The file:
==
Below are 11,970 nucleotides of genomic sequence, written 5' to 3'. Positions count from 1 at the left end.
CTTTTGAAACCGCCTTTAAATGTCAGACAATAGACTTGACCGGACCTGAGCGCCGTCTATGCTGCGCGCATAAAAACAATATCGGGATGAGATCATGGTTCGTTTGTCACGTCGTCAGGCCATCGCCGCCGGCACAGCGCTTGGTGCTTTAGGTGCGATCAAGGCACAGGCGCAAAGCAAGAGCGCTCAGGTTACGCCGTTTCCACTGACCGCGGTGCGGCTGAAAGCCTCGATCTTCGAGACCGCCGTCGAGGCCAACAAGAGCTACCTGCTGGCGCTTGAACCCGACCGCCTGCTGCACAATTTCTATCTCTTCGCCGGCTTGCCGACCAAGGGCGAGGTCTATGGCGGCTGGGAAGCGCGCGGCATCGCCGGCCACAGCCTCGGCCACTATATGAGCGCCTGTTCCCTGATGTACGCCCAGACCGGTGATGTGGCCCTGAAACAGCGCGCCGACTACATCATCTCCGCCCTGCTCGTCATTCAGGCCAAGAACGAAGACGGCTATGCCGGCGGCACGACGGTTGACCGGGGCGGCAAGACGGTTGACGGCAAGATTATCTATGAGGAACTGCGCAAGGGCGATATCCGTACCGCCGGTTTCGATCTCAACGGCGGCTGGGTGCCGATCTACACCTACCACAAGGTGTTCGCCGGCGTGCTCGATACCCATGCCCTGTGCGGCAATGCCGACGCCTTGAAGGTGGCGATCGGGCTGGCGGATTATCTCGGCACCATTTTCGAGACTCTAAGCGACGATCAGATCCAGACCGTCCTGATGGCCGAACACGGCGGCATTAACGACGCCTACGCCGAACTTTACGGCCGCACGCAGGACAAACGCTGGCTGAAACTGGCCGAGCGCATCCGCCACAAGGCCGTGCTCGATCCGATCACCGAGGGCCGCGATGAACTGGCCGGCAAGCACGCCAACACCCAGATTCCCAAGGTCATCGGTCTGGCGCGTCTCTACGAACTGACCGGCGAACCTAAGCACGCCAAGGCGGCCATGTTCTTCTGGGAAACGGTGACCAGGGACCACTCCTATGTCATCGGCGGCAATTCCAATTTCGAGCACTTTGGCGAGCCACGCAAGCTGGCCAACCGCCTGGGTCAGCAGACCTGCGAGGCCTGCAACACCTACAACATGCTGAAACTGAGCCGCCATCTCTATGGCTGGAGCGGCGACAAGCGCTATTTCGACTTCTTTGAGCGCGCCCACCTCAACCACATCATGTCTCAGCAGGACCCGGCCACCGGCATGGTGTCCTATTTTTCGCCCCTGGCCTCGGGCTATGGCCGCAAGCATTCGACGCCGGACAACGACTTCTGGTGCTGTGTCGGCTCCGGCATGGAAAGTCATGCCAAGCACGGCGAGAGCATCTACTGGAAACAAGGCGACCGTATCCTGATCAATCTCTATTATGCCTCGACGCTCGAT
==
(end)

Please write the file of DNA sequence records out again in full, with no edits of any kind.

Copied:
Below are 11,970 nucleotides of genomic sequence, written 5' to 3'. Positions count from 1 at the left end.
CTTTTGAAACCGCCTTTAAATGTCAGACAATAGACTTGACCGGACCTGAGCGCCGTCTATGCTGCGCGCATAAAAACAATATCGGGATGAGATCATGGTTCGTTTGTCACGTCGTCAGGCCATCGCCGCCGGCACAGCGCTTGGTGCTTTAGGTGCGATCAAGGCACAGGCGCAAAGCAAGAGCGCTCAGGTTACGCCGTTTCCACTGACCGCGGTGCGGCTGAAAGCCTCGATCTTCGAGACCGCCGTCGAGGCCAACAAGAGCTACCTGCTGGCGCTTGAACCCGACCGCCTGCTGCACAATTTCTATCTCTTCGCCGGCTTGCCGACCAAGGGCGAGGTCTATGGCGGCTGGGAAGCGCGCGGCATCGCCGGCCACAGCCTCGGCCACTATATGAGCGCCTGTTCCCTGATGTACGCCCAGACCGGTGATGTGGCCCTGAAACAGCGCGCCGACTACATCATCTCCGCCCTGCTCGTCATTCAGGCCAAGAACGAAGACGGCTATGCCGGCGGCACGACGGTTGACCGGGGCGGCAAGACGGTTGACGGCAAGATTATCTATGAGGAACTGCGCAAGGGCGATATCCGTACCGCCGGTTTCGATCTCAACGGCGGCTGGGTGCCGATCTACACCTACCACAAGGTGTTCGCCGGCGTGCTCGATACCCATGCCCTGTGCGGCAATGCCGACGCCTTGAAGGTGGCGATCGGGCTGGCGGATTATCTCGGCACCATTTTCGAGACTCTAAGCGACGATCAGATCCAGACCGTCCTGATGGCCGAACACGGCGGCATTAACGACGCCTACGCCGAACTTTACGGCCGCACGCAGGACAAACGCTGGCTGAAACTGGCCGAGCGCATCCGCCACAAGGCCGTGCTCGATCCGATCACCGAGGGCCGCGATGAACTGGCCGGCAAGCACGCCAACACCCAGATTCCCAAGGTCATCGGTCTGGCGCGTCTCTACGAACTGACCGGCGAACCTAAGCACGCCAAGGCGGCCATGTTCTTCTGGGAAACGGTGACCAGGGACCACTCCTATGTCATCGGCGGCAATTCCAATTTCGAGCACTTTGGCGAGCCACGCAAGCTGGCCAACCGCCTGGGTCAGCAGACCTGCGAGGCCTGCAACACCTACAACATGCTGAAACTGAGCCGCCATCTCTATGGCTGGAGCGGCGACAAGCGCTATTTCGACTTCTTTGAGCGCGCCCACCTCAACCACATCATGTCTCAGCAGGACCCGGCCACCGGCATGGTGTCCTATTTTTCGCCCCTGGCCTCGGGCTATGGCCGCAAGCATTCGACGCCGGACAACGACTTCTGGTGCTGTGTCGGCTCCGGCATGGAAAGTCATGCCAAGCACGGCGAGAGCATCTACTGGAAACAAGGCGACCGTATCCTGATCAATCTCTATTATGCCTCGACGCTCGAT